JAL Picks Airbus A350 Over Boeing Dreamliner
Japan Airlines has signed its first-ever purchase from Airbus, in a blow to Boeing as the Dreamliner saga continues to affect the American firm.
JAL announced a decision to buy 31 A350 planes, with a catalogue value of £5.9bn.
The deal signed in Tokyo on Monday also includes an option for JAL to buy 25 more Airbus jets.
JAL's fleet has historically been dominated by Boeing, partly because of the defence and security ties between the two countries and reconstruction arrangements after the Second World War.
The deal was announced after markets closed in Tokyo but investors cheered reports of the purchase earlier on Monday as JAL's shares closed up 3%.
The push by the European plane maker comes as JAL and domestic rival All Nippon Airways (ANA) - whose fleet is also dominated by Boeing - have been sideswiped by problems with the next generation Dreamliner.
The lightweight plane, hailed for its fuel-efficiency but marred by years of production delays, was grounded globally in January after lithium-ion batteries overheated on two different planes, with one of them catching fire while parked.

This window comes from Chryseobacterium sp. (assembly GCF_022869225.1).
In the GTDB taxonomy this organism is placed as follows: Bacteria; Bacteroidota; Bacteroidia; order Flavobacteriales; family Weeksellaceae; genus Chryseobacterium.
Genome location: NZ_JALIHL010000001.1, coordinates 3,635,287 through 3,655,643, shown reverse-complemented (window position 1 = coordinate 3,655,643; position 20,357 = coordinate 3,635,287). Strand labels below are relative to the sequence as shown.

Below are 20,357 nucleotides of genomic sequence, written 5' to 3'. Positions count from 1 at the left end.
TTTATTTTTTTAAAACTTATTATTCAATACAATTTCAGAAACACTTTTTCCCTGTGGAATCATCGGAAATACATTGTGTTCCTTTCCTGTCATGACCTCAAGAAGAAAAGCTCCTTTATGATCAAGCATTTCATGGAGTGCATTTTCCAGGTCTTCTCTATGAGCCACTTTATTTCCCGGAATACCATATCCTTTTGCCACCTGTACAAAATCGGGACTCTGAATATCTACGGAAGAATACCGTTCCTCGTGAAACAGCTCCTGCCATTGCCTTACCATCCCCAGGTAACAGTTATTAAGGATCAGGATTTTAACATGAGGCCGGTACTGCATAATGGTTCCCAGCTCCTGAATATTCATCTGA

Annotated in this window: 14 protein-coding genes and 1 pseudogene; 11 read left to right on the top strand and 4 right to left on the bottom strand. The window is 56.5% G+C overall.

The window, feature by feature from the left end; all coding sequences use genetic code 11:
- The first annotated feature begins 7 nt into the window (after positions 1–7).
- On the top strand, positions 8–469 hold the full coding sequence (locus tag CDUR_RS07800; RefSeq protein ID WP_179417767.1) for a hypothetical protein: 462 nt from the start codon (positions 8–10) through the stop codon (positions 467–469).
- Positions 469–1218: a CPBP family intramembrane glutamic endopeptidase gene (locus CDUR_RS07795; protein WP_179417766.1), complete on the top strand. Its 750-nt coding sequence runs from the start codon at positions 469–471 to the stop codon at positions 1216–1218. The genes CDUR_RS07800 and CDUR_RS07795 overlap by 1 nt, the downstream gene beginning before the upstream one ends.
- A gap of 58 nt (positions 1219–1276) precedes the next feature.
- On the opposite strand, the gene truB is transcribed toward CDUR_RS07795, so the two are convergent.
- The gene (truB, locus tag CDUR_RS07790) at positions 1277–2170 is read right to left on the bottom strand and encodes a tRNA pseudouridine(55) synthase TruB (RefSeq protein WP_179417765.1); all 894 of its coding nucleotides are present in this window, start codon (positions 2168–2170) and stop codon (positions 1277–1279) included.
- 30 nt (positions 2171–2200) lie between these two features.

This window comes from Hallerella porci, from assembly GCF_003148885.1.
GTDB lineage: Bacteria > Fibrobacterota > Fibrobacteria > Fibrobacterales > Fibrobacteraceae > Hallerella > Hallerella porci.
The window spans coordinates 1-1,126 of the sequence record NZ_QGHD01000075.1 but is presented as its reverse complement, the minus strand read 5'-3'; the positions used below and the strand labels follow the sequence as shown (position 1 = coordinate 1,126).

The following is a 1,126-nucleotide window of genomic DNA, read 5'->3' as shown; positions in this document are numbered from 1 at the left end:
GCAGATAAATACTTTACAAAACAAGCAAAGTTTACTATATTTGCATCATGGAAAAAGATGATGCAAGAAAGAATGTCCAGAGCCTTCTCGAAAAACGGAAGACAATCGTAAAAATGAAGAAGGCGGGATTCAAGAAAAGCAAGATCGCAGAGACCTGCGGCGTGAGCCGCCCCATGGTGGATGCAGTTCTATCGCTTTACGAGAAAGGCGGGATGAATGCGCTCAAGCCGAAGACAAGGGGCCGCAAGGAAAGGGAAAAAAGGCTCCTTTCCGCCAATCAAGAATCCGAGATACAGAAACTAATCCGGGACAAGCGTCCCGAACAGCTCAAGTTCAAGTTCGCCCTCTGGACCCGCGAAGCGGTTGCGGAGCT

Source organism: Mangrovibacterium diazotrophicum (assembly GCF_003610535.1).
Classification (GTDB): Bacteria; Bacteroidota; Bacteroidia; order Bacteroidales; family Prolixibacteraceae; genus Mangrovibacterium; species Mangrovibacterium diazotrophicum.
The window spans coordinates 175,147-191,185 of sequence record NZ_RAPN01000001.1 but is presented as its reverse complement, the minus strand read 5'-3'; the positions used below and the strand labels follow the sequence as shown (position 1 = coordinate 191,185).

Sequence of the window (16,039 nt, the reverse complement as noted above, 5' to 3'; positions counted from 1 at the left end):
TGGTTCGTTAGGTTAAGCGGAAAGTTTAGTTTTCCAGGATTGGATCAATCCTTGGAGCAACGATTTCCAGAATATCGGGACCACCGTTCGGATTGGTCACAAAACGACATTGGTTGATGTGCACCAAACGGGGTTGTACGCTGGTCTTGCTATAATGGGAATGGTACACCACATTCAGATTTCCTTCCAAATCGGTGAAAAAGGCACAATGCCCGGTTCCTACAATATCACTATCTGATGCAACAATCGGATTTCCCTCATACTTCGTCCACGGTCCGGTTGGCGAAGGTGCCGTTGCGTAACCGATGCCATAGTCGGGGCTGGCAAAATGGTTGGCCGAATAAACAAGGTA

The Japanese carriers - the single biggest operators of the Dreamliner -- have put their fleets back into service but they are seeking compensation from Boeing of more than $200m (£120m) amid a global grounding of the model.
"Considering the recent troubles with the Dreamliner, JAL may have reached the conclusion that it wants to avoid the risks," SMBC Friend Research Center senior analyst Mitsuru Miyazaki said.
"The aviation sector is a global industry so it's natural that Japanese airlines want to secure multiple sourcing options for their planes."
But JAL president Yoshiharu Ueki denied the decision to turn to the European manufacturer for replacements for Boeing jets was related to the problems that have plagued the rival 787 Dreamliner.
Months of problems with Dreamliner fleets have eased recently, however Poland's LOT grounded its fleet in September over missing fuel filters.
The Scandinavian carrier Norwegian Long Haul also reportedly replaced one of its two 787s with a leased Airbus after the Boeing aircraft broke down six times last month.
Airbus said its next-generation A350 is 25% more fuel-efficient than its existing† wide-bodied aircraft and has an order book approaching 800 planes.